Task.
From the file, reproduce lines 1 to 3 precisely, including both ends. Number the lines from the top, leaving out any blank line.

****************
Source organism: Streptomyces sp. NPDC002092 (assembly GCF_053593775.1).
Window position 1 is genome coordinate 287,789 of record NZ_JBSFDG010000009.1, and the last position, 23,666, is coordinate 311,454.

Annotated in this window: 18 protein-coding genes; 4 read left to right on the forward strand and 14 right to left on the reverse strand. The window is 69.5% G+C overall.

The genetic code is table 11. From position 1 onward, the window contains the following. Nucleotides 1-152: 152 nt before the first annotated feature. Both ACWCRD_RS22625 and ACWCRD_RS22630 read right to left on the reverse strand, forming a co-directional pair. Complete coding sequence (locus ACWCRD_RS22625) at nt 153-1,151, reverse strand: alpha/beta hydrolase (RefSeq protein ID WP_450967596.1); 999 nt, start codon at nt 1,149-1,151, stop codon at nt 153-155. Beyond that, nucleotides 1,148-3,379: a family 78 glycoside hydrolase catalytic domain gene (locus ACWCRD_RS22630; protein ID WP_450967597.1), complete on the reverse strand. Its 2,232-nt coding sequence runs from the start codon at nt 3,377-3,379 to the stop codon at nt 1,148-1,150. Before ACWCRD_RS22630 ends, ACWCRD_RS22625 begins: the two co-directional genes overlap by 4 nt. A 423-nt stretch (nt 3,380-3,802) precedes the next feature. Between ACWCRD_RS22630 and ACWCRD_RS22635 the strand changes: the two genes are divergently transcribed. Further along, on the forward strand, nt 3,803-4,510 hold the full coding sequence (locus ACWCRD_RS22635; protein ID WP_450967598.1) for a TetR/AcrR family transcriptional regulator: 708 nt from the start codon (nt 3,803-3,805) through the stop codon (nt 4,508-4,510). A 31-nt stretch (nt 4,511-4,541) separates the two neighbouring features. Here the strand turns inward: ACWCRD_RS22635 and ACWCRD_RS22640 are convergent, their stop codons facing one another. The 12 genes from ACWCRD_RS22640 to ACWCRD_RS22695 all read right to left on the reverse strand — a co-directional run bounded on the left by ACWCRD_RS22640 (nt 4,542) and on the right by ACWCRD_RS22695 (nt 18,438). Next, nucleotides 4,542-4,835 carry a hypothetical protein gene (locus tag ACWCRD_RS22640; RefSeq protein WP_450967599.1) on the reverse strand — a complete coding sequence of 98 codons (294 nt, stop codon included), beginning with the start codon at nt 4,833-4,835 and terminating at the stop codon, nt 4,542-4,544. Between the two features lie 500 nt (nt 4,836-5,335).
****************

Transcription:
Source organism: Streptomyces sp. NPDC002092 (assembly GCF_053593775.1).
Window position 1 is genome coordinate 287,789 of record NZ_JBSFDG010000009.1, and the last position, 23,666, is coordinate 311,454.

Annotated in this window: 18 protein-coding genes; 4 read left to right on the forward strand and 14 right to left on the reverse strand. The window is 69.5% G+C overall.